Coronavirus (COVID-19): Energy Performance Certificates

Advice on meeting the regulatory requirement to secure a valid Energy Performance Certificate on marketing a property during the Coronavirus (COVID-19) outbreak.

This guidance was withdrawn on

This guidance is withdrawn as it’s no longer current. While cases are high and rising, everybody needs to continue to act carefully and remain cautious. This is why we are keeping in place key protections on how to stay safe and help prevent the spread of COVID-19. You should also follow the measures in the working safely guidance.

Applies to England and Wales

Energy Performance Certificates (EPCs) requirements when selling or letting a property

A valid Energy Performance Certificate (EPC) is a legal requirement when a property is sold, let or constructed and must be completed by an accredited assessor unless an exemption can be applied.

Where a building is to be let or sold, the Energy Performance of Buildings (EPB) Regulations require that all reasonable efforts must be made to obtain a valid EPC for the building before the end of a period of 7 days starting with the day on which the building was first put on the market.

If all reasonable efforts have been made to obtain a valid EPC but this has not been possible, a further 21 days are allowed as a grace period. After this period, enforcement action can be taken by enforcement authorities in line with the EPB Regulations.

EPCs and the government’s advice on the national lockdown in England

This guidance is applicable in England. EPC assessments in Wales, Northern Ireland or Scotland may be subject to different advice which is available from the relevant Devolved Administration’s website.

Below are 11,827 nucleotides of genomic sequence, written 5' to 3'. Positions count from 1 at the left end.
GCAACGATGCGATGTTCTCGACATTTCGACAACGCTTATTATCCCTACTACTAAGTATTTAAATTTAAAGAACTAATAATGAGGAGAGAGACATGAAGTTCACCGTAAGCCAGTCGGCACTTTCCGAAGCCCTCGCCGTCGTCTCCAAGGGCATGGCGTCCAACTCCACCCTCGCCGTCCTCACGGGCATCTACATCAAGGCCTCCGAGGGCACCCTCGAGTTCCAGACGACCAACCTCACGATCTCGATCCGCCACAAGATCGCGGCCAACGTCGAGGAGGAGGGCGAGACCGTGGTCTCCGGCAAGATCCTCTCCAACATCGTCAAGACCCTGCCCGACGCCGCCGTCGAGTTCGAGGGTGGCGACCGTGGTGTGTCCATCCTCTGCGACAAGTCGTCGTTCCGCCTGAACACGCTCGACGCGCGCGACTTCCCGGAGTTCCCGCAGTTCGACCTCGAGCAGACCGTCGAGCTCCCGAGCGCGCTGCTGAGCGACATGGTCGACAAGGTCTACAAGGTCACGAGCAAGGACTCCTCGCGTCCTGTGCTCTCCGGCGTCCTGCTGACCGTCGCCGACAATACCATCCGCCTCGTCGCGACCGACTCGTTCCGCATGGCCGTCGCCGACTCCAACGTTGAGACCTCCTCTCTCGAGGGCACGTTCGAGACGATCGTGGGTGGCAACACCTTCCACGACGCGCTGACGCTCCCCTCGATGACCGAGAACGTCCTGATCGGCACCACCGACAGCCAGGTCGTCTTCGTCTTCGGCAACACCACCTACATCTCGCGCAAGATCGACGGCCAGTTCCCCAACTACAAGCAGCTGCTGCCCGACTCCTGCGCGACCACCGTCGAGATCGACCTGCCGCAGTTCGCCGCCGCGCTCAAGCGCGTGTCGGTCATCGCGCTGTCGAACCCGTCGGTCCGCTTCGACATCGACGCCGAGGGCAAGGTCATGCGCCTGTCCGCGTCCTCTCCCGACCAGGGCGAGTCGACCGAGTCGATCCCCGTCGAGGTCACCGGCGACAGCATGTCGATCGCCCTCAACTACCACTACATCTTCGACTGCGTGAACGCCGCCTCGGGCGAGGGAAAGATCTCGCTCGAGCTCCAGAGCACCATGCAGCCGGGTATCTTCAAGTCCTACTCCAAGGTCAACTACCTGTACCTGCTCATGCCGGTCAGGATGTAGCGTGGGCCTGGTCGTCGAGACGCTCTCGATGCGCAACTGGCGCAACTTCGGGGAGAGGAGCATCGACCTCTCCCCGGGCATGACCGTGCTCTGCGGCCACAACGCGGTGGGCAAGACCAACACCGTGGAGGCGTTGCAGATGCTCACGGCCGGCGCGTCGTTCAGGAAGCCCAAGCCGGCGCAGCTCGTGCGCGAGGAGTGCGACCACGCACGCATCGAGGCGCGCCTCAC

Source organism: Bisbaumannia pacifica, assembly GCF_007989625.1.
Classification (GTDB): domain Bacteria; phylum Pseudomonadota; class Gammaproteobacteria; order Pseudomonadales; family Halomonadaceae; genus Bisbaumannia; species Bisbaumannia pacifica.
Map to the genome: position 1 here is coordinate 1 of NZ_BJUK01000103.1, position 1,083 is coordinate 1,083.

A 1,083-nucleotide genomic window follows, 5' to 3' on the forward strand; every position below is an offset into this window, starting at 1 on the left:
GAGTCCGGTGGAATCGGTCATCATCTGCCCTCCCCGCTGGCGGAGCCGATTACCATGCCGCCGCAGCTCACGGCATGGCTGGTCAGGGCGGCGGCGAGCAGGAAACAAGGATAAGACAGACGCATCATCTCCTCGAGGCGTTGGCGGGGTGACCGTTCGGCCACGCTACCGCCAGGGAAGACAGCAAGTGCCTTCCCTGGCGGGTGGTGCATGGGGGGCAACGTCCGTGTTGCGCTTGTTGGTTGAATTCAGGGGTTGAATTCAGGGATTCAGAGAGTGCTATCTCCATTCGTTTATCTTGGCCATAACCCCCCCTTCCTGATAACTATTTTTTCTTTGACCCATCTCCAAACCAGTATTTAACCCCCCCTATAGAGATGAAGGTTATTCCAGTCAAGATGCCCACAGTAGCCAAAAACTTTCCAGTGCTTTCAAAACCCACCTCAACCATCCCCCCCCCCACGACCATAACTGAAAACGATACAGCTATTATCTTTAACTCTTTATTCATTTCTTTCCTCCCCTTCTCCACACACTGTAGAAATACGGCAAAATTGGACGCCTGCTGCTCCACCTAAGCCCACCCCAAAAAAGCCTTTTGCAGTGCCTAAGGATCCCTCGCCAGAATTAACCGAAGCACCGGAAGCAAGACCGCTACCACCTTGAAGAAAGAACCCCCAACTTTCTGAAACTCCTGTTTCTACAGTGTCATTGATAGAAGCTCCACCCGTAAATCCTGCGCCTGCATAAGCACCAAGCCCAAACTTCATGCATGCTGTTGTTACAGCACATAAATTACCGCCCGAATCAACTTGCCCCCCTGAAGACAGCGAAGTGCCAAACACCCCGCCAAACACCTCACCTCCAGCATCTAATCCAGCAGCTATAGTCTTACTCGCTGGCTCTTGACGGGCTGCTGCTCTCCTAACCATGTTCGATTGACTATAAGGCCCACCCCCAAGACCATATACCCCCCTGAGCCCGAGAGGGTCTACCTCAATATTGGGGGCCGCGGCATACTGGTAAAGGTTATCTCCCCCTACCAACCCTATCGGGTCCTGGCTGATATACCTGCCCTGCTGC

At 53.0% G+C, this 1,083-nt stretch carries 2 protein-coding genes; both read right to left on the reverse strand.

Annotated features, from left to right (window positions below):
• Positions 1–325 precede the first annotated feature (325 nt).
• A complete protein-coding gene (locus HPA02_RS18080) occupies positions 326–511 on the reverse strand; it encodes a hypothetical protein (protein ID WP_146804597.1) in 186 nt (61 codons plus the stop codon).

The legal requirement to obtain an EPC before selling or letting a property remains in place.

Energy assessments can continue in both domestic and non-domestics properties and should only be conducted in accordance with:

Protecting everyone

Where it is possible to conduct an assessment safely, assessors should communicate with households prior to any visit to discuss how the work will be carried out to minimise risk for all parties.

In accordance with NHS advice, assessment visits should not take place in properties where anyone is symptomatic or self-isolating.

Landlords should consult tenants on whether it is appropriate for an assessment to be conducted, based on the tenant’s personal situation.

Landlords should also seek further information on coronavirus (COVID-19) and the enforcement of standards in rented properties.

If you are unable to undertake an assessment for which you have been booked, you should seek to reschedule your appointment when it is safe to do so.

Further guidance

Published 2 April 2020
Last updated 8 January 2021 + show all updates
  1. Updated to reflect 4 January announcement of national lockdown for all England.

  2. Updated to reflect new national restrictions in force from 5 November 2020

  3. Amended this guidance.

  4. First published.